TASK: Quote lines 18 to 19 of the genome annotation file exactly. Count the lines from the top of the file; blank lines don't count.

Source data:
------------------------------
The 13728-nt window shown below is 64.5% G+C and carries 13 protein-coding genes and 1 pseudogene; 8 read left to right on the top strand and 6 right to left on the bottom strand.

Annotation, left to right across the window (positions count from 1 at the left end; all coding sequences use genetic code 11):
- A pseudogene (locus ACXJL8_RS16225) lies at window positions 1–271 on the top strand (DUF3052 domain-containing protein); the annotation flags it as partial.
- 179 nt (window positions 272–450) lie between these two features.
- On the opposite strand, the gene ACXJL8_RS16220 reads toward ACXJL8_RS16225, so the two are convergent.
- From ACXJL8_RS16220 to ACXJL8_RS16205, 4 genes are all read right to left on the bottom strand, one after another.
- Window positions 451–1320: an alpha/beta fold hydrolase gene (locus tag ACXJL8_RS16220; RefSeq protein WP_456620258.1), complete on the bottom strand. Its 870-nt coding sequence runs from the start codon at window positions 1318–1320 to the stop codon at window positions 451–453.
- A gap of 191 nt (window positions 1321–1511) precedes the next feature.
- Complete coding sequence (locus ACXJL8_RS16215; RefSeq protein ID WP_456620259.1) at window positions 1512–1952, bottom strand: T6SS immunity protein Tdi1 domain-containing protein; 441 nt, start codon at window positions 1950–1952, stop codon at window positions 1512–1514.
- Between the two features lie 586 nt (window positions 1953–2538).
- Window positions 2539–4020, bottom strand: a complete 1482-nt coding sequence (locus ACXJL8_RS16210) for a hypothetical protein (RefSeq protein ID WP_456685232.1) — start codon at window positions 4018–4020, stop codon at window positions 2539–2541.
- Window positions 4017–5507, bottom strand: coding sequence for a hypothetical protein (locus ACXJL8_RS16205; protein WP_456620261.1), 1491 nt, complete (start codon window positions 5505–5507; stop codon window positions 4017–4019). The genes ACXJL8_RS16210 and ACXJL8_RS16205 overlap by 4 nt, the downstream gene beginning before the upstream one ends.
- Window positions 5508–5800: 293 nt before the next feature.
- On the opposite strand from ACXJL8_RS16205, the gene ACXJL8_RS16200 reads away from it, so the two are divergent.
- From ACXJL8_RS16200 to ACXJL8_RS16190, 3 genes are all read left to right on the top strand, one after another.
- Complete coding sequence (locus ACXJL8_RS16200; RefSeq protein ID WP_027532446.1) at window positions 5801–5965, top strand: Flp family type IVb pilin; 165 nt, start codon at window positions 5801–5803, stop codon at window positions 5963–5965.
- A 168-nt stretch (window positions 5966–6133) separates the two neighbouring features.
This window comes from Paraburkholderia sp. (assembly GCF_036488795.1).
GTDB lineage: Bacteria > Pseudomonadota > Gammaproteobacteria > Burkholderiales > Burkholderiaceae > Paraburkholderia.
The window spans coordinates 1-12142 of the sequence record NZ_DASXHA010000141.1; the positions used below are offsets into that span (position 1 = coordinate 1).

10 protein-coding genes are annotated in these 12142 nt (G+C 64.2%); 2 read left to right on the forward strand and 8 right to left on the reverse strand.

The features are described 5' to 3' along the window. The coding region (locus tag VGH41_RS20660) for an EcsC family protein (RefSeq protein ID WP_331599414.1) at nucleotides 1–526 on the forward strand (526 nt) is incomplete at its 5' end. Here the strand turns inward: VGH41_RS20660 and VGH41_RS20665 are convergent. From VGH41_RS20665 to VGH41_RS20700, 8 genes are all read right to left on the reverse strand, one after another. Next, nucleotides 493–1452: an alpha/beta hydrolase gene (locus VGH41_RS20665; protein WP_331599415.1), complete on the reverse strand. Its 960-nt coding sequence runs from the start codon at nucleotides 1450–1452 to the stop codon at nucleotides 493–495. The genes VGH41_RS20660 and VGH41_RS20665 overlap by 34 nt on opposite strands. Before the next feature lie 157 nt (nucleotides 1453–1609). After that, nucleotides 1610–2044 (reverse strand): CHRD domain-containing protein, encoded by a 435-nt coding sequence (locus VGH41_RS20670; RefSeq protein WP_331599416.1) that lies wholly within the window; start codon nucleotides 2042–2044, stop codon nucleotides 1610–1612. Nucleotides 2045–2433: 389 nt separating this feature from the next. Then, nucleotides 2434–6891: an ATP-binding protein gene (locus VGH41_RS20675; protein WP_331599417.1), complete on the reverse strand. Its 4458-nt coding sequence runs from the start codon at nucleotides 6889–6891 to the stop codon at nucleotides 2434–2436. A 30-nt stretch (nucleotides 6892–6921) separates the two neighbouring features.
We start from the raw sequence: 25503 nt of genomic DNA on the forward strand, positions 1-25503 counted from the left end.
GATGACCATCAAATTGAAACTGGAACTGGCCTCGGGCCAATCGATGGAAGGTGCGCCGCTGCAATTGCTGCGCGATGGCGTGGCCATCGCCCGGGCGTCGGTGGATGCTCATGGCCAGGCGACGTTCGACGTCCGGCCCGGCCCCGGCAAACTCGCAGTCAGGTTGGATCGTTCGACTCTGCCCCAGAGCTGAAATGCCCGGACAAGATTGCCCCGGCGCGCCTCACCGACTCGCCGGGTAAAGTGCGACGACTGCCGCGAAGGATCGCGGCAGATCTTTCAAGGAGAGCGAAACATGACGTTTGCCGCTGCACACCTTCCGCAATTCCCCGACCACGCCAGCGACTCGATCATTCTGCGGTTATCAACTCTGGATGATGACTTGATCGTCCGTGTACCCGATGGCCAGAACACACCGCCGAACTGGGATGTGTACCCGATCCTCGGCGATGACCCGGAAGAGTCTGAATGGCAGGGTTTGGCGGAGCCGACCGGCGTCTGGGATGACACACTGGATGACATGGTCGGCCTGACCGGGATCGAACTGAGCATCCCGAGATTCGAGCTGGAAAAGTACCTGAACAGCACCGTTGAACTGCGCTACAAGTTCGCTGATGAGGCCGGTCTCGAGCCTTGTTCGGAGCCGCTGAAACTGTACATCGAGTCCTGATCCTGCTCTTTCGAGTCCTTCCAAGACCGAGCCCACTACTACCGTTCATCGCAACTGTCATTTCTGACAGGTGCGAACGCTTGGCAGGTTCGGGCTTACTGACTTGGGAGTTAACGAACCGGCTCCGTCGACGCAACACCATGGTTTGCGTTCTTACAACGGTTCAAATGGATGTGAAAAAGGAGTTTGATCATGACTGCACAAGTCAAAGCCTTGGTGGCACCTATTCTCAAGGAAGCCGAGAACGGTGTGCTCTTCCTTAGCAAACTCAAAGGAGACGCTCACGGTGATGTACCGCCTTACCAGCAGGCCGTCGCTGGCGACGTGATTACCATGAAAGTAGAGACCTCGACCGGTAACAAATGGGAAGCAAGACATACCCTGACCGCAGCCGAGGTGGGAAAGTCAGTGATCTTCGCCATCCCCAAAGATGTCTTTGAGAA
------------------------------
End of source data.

This window comes from Paraburkholderia sp. (assembly GCF_036488795.1).
GTDB lineage: Bacteria > Pseudomonadota > Gammaproteobacteria > Burkholderiales > Burkholderiaceae > Paraburkholderia.